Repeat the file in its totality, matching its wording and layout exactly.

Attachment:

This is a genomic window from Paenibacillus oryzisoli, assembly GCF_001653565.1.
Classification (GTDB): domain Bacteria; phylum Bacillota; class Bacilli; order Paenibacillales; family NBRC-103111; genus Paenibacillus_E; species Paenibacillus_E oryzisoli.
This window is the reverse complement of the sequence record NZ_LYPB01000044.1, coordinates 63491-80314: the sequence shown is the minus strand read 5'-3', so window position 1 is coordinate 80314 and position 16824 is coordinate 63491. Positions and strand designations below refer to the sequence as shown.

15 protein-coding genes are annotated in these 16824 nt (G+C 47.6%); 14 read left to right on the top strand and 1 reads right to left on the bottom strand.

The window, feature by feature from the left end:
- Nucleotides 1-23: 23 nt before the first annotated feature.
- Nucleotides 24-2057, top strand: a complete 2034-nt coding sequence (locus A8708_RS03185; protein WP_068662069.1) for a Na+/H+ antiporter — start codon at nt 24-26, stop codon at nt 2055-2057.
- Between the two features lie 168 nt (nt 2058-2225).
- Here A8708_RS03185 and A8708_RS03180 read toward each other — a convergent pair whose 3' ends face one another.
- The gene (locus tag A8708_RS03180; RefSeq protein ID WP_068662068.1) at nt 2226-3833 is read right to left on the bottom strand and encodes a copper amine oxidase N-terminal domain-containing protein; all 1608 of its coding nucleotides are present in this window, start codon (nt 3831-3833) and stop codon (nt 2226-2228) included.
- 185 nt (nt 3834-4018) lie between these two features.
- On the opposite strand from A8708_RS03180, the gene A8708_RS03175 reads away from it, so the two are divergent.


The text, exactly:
This is a genomic window from Paenibacillus oryzisoli, assembly GCF_001653565.1.
Classification (GTDB): domain Bacteria; phylum Bacillota; class Bacilli; order Paenibacillales; family NBRC-103111; genus Paenibacillus_E; species Paenibacillus_E oryzisoli.
This window is the reverse complement of the sequence record NZ_LYPB01000044.1, coordinates 63491-80314: the sequence shown is the minus strand read 5'-3', so window position 1 is coordinate 80314 and position 16824 is coordinate 63491. Positions and strand designations below refer to the sequence as shown.

15 protein-coding genes are annotated in these 16824 nt (G+C 47.6%); 14 read left to right on the top strand and 1 reads right to left on the bottom strand.

The window, feature by feature from the left end:
- Nucleotides 1-23: 23 nt before the first annotated feature.
- Nucleotides 24-2057, top strand: a complete 2034-nt coding sequence (locus A8708_RS03185; protein WP_068662069.1) for a Na+/H+ antiporter — start codon at nt 24-26, stop codon at nt 2055-2057.
- Between the two features lie 168 nt (nt 2058-2225).
- Here A8708_RS03185 and A8708_RS03180 read toward each other — a convergent pair whose 3' ends face one another.
- The gene (locus tag A8708_RS03180; RefSeq protein ID WP_068662068.1) at nt 2226-3833 is read right to left on the bottom strand and encodes a copper amine oxidase N-terminal domain-containing protein; all 1608 of its coding nucleotides are present in this window, start codon (nt 3831-3833) and stop codon (nt 2226-2228) included.
- 185 nt (nt 3834-4018) lie between these two features.
- On the opposite strand from A8708_RS03180, the gene A8708_RS03175 reads away from it, so the two are divergent.